Mine Warfare (MIW) includes the strategic, operational, and tactical use of mines and mine countermine measures (MCM). MIW training events are also collectively referred to as Mine Exercises (MINEX). MIW training/MINEX utilizes shapes to simulate mines. These shapes are either concrete-filled shapes or metal shapes. No actual explosive mines are used during MIW training in the VACAPES and JAX Range Complexes study areas. MIW training or MINEX is divided into the following:
(1) Mine laying: Crews practice the laying of mine shapes in simulated enemy areas;
(2) Mine countermeasures: Crews practice “countering” simulated enemy mines to permit the maneuver of friendly vessels and troops. “Countering” refers to both the detection and identification of enemy mines, the marking and maneuver of vessels and troops around identified enemy mines and mine fields, and the disabling of enemy mines. A subset of mine countermeasures is mine neutralization. Mine neutralization refers to the disabling of enemy mines by causing them to self-detonate either by setting a small explosive charge in the vicinity of the enemy mine, or by using various types of equipment that emit a sound, pressure, or a magnetic field that causes the mine to trip and self-detonate. In all cases, actual explosive (live) mines would not be used during training events. Rather, mine shapes are used to simulate real enemy mines.
In the VACAPES and JAX Range Complexes study areas, MIW training/MINEX events include the use of explosive charges for two and one types of mine countermeasures and neutralization training, respectively. In the VACAPE Range Complex, this training would use the Airborne Mine Neutralization System (AMNS) and underwater detonations of mine shapes Start Printed Page 20034by Explosive Ordnance Disposal (EOD) divers. In the JAX Range Complex, this training would only use underwater detonations of mine shapes by EOD divers. In both range complexes, MIW training/MINEX would occur only during daylight hours in the locations described in Figures 1 of the LOA applications.
Amphibious Warfare (AMW) involves the utilization of naval firepower and logistics in combination with U.S. Marine Corps landing forces to project military power ashore. AMW encompasses a broad spectrum of operations involving maneuver from the sea to objectives ashore, ranging from shore assaults, boat raids, ship-to-shore maneuver, shore bombardment and other naval fire support, and air strike and close air support training. In both range complexes, AMW that involve the use of explosive ordnance is limited to Firing Exercises (FIREX).
During an FIREX, surface ships use their main battery guns to fire from sea at land targets in support of military forces ashore. On the east coast, the land ranges where FIREX training can take place are limited. Therefore, land masses are simulated during east coast FIREX training using the Integrated Maritime Portable Acoustic Scoring and Simulation System (IMPASS) system, a system of buoys that simulate a land mass. FIREX training using IMPASS in the VACAPES and JAX Range Complex study areas occurs only during daylight hours in the locations described in Figures 1 of the LOA applications.
Strike Warfare (STW) operations are the applications of offensive military power at any chosen time and place to help carry out national goals. The systems required to conduct STW include: weapons, launch platforms, and command and control systems, intelligence, surveillance, reconnaissance, and targeting systems, and pilots or crews to operate the systems. STW would only occur in the VACAPES Range Complex study area. STW involves the use of explosive ordnance includes air-to-surface Missile Exercises (MISSILEX (A-S)).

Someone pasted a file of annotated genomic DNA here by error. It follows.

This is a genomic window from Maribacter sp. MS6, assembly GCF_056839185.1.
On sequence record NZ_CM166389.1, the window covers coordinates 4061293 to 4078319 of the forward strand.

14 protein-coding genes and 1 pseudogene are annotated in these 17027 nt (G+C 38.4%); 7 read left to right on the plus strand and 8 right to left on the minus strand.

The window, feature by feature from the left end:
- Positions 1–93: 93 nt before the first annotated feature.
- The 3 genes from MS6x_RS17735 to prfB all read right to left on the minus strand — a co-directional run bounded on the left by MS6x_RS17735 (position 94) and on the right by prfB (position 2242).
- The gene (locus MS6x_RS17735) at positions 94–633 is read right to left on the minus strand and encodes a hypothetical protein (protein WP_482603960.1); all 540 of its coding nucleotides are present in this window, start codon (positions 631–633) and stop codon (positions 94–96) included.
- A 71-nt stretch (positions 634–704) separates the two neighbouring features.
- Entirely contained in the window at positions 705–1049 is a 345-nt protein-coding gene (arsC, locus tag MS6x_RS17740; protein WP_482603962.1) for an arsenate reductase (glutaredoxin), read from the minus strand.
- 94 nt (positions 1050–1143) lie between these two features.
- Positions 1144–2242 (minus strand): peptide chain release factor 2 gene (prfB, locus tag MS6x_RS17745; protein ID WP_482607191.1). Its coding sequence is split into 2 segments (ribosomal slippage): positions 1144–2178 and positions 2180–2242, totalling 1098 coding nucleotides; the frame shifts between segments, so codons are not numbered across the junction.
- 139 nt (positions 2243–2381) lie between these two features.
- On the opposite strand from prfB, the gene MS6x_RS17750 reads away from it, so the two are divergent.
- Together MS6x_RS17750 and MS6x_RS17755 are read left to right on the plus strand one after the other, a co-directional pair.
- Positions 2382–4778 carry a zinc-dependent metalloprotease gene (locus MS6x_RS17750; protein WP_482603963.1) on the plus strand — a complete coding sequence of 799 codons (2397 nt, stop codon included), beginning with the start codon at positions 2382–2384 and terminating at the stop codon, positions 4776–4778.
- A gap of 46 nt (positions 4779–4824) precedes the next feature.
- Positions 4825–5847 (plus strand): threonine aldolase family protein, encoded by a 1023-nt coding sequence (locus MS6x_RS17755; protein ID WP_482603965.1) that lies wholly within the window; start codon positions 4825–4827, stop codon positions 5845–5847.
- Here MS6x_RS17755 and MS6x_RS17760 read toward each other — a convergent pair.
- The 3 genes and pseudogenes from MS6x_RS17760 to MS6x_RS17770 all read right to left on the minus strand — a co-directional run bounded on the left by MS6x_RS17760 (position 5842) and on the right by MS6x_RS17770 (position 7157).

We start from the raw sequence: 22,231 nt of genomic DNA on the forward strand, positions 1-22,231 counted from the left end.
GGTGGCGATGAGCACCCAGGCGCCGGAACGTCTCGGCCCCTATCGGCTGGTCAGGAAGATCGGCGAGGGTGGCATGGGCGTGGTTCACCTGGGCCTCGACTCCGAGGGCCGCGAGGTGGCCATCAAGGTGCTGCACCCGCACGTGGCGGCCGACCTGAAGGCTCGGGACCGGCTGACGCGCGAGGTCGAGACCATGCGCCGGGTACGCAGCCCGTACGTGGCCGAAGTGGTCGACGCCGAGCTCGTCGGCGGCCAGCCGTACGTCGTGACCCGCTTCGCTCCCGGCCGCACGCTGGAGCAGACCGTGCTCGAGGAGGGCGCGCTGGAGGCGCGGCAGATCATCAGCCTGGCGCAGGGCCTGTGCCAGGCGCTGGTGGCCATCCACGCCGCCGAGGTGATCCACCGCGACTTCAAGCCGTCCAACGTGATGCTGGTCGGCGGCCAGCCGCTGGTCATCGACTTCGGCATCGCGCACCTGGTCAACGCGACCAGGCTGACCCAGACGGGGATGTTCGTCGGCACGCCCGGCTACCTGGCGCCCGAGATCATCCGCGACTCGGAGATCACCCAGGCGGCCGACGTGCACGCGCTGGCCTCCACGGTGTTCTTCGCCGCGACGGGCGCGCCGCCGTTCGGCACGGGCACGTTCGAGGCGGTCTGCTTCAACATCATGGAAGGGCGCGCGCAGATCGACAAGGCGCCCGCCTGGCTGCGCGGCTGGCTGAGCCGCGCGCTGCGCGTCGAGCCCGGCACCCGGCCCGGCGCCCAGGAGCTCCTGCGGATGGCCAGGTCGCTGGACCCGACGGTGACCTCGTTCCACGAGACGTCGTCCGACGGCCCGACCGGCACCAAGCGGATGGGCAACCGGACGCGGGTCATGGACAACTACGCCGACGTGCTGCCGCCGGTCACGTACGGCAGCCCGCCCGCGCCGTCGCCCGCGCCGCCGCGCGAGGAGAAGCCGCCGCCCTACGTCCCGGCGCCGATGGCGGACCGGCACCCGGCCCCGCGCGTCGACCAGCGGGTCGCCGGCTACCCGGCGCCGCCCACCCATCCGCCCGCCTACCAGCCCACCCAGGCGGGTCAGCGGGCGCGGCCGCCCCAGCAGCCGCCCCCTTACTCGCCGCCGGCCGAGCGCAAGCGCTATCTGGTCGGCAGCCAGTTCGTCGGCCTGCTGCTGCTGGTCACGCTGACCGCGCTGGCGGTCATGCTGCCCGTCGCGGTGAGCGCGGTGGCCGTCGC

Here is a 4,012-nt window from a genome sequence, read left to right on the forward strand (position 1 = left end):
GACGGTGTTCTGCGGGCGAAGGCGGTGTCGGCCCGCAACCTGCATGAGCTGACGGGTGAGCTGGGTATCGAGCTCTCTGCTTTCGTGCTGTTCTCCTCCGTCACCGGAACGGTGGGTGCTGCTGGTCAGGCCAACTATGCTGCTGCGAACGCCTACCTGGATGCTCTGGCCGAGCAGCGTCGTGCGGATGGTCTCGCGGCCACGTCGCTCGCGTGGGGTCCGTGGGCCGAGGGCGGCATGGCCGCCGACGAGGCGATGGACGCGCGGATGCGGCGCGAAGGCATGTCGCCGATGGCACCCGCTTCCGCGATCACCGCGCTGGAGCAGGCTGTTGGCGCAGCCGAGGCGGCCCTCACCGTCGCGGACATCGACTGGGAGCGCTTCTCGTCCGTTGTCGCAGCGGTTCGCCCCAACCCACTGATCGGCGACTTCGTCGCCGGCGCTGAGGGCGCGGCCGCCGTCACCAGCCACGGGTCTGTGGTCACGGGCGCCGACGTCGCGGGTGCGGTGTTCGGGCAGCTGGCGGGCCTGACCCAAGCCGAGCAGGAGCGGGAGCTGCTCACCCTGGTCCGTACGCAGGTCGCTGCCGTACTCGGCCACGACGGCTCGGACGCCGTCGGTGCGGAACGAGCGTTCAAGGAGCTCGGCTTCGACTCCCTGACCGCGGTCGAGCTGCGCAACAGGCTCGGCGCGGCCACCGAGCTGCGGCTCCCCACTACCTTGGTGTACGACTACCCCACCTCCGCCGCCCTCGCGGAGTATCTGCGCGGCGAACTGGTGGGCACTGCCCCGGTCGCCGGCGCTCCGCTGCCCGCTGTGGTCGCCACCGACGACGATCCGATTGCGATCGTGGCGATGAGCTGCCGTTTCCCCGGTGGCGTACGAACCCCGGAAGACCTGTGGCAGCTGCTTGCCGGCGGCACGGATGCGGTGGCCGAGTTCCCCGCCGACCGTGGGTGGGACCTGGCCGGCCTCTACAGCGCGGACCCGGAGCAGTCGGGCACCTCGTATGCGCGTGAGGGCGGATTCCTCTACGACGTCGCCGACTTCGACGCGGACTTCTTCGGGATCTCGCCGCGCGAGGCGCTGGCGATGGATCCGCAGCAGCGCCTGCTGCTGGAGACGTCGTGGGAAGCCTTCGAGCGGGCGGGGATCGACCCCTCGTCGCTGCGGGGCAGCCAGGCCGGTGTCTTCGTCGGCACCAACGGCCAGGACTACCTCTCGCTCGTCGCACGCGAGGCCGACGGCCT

Strike fighter and electronic attack aircraft use sensors to detect radar signals from a simulated threat radar site and either simulate or actually launch an explosive or non-explosive high-speed anti-radiation missile (HARM) with the goal of destroying or disabling the threat radar site. HARM training events are conducted in the daytime and at night in locations described Figure 1 of the VACAPE LOA application.
Vessel movements are associated with most activities under the training operations in both VACAPES and JAX Range Complexes. Currently, the number of Navy vessels operating in the VACAPES and JAX Range Complex study areas varies based on training schedules and can range from 0 to about 10 vessels at any given time. Ship sizes range from 362 ft (110 m) for a SSN to 1,092 ft (333 m) for a CVN and speeds generally range from 10 to 14 knots. Operations involving vessel movements occur intermittently and are variable in duration, ranging from a few hours up to 2 weeks. These operations are widely dispersed throughout the operation areas, which is a vast area encompassing 27,661 nm2 (an area approximately the size of Indiana) for the VACAPES Range Complex and 50,090 nm2 for the JAX Range Complex. The Navy logs about 1,400 total vessel days within the VACAPES Range Complex and about 1,000 total vessel days within the JAX Range Complex during a typical year. Consequently, the density of ships within the
Study Area at any given time is extremely low (i.e., less than 0.0004 ships/nm2 and 0.00005 ship/nm2, for VACAPES and JAX Range Complexes, respectively).
Table 1 in both applications provide descriptions of the locations of the VACAPES and JAX Range Complexes.
Tables 2 through 5 in both applications provide summaries of the proposed training operations involving explosions and the types and frequencies of explosives that would be used.
Proposed Monitoring and Mitigation Measures
The Navy is developing an Integrated Comprehensive Monitoring Program (ICMP) for marine species to assess the effects of training activities on marine species and investigate population trends in marine species distribution and abundance in various range complexes and geographic locations where Navy training occurs. The primary tools available for monitoring include visual observations, acoustic monitoring, photo identification and tagging, and oceanographic and environmental data collection.
A list of proposed mitigation measures and standard operating procedures are described in the applications for the proposed training operations. These mitigation measures include personnel training for watchstanders and lookouts in marine mammal monitoring, operating procedures for collision avoidance, specific measures applicable to the mid-Atlantic during North Atlantic right whale migration, and a series of measures for specific at-sea training events including surface-to-surface gunnery, etc. A detailed description of the monitoring and mitigation measures are provided in the applications.
Interested persons may submit information, suggestions, and comments concerning the Navy's request (see ADDRESSES). All information, suggestions, and comments related to the Navy's VACAPES and JAX Range Complexes request and NMFS' potential development and implementation of regulations governing the incidental taking of marine mammals by the Navy's training activities will be considered by NMFS in developing, if appropriate, the most effective regulations governing the issuance of letters of authorizations.Start Signature
Dated: April 8, 2008.
James H. Lecky,
Director, Office of Protected Resources, National Marine Fisheries Service.
[FR Doc. E8-7903 Filed 4-11-08; 8:45 am]
BILLING CODE 3510-22-S